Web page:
Center For Business
China Institute’s Global Council takes place twice a year as invitation-only forums among C-suite executives that explore timely issues impacting businesses in the U.S. and China. Held in both New York and China, these closed-door meetings offer high-level insights, convening thought leaders to discuss challenges and opportunities in the U.S.-China business relationship.
Summer 2019 Global Council Meeting
August 1, 2019
Andy Purdy, Chief Security Officer, Huawei Technologies USA, and U.S. security, tech, and law experts, including Catherine Pan, partner, co-chair, U.S.-China Practice at Dorsey & Whitney, Paul Triolo, Head of the Geo-Technology Practice at Eurasia Group, and Douglas Fuller, Associate Professor at the City University of Hong Kong, discuss U.S.-China tech competition, the race for 5G, and the current U.S. government policy on Huawei Technologies.
China Institute gratefully acknowledges Dorsey & Whitney, LLP for hosting the Summer 2019 Global Council Meeting.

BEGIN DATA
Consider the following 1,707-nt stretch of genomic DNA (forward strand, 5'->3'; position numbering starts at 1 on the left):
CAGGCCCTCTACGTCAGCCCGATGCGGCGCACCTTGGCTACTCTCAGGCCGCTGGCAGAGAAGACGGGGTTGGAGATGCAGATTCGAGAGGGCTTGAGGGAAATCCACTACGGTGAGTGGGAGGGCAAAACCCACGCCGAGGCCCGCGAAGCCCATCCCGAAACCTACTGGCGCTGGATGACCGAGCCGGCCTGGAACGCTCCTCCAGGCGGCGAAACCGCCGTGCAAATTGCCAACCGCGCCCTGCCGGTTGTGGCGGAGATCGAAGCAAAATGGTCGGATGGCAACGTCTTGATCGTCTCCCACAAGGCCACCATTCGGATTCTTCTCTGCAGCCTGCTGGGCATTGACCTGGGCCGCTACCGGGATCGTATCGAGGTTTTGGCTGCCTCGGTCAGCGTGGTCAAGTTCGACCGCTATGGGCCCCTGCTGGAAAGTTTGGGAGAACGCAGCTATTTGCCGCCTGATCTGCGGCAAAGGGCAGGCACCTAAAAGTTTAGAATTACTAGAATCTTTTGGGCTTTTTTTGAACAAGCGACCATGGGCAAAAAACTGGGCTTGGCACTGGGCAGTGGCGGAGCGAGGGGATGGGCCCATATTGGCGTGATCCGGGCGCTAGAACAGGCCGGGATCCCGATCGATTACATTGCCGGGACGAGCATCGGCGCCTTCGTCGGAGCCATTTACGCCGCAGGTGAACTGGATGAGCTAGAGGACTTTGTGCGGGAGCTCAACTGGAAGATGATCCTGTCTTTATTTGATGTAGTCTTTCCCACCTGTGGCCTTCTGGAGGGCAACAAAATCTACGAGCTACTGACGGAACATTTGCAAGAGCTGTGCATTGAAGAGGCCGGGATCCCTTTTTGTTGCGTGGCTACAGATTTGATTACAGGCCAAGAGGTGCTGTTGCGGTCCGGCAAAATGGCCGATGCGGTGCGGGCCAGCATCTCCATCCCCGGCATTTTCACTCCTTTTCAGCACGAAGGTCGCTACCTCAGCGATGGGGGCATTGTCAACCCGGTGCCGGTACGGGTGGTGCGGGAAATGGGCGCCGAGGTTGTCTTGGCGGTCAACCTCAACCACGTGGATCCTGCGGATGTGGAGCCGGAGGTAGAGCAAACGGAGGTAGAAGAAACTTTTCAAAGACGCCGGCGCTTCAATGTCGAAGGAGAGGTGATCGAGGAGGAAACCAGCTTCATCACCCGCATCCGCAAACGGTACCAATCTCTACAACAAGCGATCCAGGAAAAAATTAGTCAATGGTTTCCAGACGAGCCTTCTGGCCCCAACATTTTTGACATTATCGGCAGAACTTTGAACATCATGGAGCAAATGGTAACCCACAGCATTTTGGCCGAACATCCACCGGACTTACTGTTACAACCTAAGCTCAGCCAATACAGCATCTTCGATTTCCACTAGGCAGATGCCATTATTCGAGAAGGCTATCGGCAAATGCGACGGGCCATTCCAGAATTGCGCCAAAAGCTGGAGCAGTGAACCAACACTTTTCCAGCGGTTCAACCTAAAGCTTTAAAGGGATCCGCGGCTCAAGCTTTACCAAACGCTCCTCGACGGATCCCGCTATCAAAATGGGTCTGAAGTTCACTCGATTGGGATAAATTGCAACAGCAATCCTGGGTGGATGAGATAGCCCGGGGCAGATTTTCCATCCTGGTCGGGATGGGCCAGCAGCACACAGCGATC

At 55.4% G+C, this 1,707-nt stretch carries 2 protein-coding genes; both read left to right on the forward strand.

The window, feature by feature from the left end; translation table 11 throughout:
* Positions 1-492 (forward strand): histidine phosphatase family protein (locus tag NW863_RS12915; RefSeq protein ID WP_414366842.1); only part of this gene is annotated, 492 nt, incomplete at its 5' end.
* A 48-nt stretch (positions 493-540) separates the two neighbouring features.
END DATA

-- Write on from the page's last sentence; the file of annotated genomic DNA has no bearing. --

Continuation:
Fall 2018 Global Council Meeting
November 27, 2018
In the midst of escalating conflicts and tensions between China and U.S., China Institute’s latest Global Business Council featured candid and insightful conversations between Hank Greenberg and Yue-Sai Kan on U.S.-China Business: Navigating Troubled Times, data-driven analysis and talk on China’s economic reform by Nicholas Consonery of Rhodium Group, and a riveting briefing of China’s green tech investment opportunities with Barbara Finamore of NRDC. China Institute gratefully acknowledges EY for its support of the Fall 2018 Global Council Meeting.
“China has to open its market. It doesn’t need the same protections it needed 35 years ago. As for the Chinese, they’re smart people. They will compete, they are very aggressive. But you can’t have them competing in the U.S. while Americans can’t compete in the same way in China. And you can’t have requirements to hand over technology to China. That’s just wrong. There’s no excuse for that.” –Hank Greenberg
“There’s a line of thinking in Washington these days, that US policy of engagement was a mistake, that China never really meant to reform in the first place. Our analysis is that no. It’s clear that the government was committed to reform, but that it continues to face blowback from economic fragility or economic stakeholders or whatever.” –Nick Consonery
Nick Consonery’s recommendations: What could China do to get the US-China relationship (and its own economy) back on track?
1) A nationwide property tax
2) Revoke requirements for all but most critical industries (i.e., energy, telecoms)
3) Remove technology transfer requirements.